System builders: Differentiation lies in the software load

Manufacturers of personal computers and notebooks face quite a challenge in differentiating their products.

December 16, 2009

Manufacturers of personal computers and notebooks face quite a challenge in differentiating their products. After all, they all use components which are similar or exactly the same and run operating systems which are identical. The only real opportunities for differentiation lie in the physical packaging of those components – and the software which is bundled with the machine. Addressing this latter opportunity, software republisher Phoenix draws on its extensive catalogue of software solutions to deliver high-value, low cost bundles to enhance the appeal of original equipment manufacturers (OEMs).

According to Simon Campbell-Young Phoenix Software CEO, the organisation provides bespoke bundles to provide value likely to be appreciated by the target market of the OEM. “These include bundles for education, business, consumer, gaming-specific or demographic-specific computers. By including a Phoenix OEM bundle with their machines, manufacturers can stand out from the crowd by delivering a computer which is ready to get to work right away with application software preloaded, and which is protected by antivirus software,” he says.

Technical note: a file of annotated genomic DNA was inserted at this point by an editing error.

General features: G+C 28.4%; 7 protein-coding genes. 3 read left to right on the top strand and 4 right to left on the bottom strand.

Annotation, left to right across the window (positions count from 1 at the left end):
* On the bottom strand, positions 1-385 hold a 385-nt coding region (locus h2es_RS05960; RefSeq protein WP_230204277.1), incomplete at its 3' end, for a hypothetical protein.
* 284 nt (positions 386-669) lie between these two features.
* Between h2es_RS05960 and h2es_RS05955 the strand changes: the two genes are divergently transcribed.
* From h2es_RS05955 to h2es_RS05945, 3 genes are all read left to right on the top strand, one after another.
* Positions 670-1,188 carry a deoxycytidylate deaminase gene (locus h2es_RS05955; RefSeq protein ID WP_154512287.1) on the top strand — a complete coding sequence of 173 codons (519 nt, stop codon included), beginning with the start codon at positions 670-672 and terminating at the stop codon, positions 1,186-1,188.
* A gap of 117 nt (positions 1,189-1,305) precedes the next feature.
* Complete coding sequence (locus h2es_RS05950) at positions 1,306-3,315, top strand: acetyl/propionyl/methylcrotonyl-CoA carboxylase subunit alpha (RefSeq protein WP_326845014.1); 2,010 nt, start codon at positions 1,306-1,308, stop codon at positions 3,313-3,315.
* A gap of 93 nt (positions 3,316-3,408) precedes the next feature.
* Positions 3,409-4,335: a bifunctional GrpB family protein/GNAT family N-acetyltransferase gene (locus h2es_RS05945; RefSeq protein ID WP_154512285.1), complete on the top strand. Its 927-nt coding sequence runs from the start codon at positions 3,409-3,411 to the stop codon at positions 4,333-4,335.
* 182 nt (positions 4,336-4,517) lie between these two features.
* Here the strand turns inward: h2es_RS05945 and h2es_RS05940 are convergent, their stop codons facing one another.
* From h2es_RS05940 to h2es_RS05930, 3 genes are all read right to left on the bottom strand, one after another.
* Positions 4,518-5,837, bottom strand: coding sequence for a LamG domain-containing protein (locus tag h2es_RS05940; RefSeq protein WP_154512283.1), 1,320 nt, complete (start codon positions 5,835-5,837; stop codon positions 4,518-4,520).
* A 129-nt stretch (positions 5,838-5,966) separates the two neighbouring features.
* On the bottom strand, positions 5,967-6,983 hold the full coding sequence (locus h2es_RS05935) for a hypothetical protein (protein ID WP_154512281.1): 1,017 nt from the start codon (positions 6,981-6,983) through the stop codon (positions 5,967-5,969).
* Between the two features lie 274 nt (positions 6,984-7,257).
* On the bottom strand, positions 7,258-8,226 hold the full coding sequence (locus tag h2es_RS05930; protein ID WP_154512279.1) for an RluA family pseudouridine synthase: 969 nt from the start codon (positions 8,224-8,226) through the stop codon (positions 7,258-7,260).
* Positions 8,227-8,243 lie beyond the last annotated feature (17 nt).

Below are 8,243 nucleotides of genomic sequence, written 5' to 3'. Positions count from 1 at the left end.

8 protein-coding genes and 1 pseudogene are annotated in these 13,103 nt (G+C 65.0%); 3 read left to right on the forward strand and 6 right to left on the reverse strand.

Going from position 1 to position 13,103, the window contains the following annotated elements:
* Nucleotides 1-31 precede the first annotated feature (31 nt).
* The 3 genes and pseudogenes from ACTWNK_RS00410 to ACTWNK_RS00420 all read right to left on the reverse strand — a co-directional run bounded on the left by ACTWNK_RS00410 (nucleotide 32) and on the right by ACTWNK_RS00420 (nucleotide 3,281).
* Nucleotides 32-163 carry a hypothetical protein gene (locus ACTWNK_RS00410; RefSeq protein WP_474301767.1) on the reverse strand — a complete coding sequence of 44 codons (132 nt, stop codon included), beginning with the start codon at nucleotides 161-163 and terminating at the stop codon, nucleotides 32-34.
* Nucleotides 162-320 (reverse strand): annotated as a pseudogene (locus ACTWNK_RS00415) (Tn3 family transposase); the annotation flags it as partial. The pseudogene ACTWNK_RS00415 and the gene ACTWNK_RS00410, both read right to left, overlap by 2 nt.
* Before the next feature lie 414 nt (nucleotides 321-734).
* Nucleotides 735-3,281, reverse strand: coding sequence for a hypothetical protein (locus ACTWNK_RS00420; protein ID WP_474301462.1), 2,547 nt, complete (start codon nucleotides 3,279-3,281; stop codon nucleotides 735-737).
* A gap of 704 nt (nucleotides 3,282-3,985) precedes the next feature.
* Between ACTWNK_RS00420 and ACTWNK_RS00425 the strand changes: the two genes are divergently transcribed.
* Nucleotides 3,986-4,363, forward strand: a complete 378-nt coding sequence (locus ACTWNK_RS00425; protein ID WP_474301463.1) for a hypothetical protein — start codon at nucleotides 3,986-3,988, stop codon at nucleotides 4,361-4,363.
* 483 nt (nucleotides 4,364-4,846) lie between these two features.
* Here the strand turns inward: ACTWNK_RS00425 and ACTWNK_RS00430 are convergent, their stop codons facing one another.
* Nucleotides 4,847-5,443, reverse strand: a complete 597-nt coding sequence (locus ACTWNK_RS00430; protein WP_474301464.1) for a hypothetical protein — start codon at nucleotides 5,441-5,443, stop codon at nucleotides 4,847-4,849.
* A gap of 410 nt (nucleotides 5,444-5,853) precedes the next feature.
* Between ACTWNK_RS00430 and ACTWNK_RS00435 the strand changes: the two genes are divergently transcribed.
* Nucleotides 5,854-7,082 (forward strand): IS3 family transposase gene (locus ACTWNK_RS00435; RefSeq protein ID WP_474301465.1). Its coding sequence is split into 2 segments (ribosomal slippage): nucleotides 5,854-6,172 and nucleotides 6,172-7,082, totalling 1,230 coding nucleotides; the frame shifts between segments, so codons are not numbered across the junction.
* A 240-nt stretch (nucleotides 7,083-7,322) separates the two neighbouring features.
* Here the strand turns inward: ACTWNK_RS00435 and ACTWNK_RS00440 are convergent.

In addition to providing software to PC makers, Campbell-Young says the company also works with printer and camera manufacturers. “Our ability to work with this range of OEMs rests on the catalogue of solutions and software that has been built up over years in the business,” he remarks.

Campbell-Young notes that cost is always a consideration for equipment manufacturers which compete not only on features, functions and software included with their products, but also on price. “As a consequence, we are able to bundle a large range of solutions with hardware at a very attractive price point, in the region of 10% of the retail value of the software. That allows OEMs to bring products to market with several thousand Rand’s worth of software without impacting too heavily on the shelf price.”

Campbell-Young adds that this cost structure is owing to Phoenix Software’s status as a publisher. “This also means the software included with the products of our OEMs is not freeware or previous versions. From antivirus and internet security, to image manipulation and music management programmes, it is real software which is on retail shelves. Including a Phoenix bundle therefore adds true value to the hardware vendor – and ultimately, to his end-user.”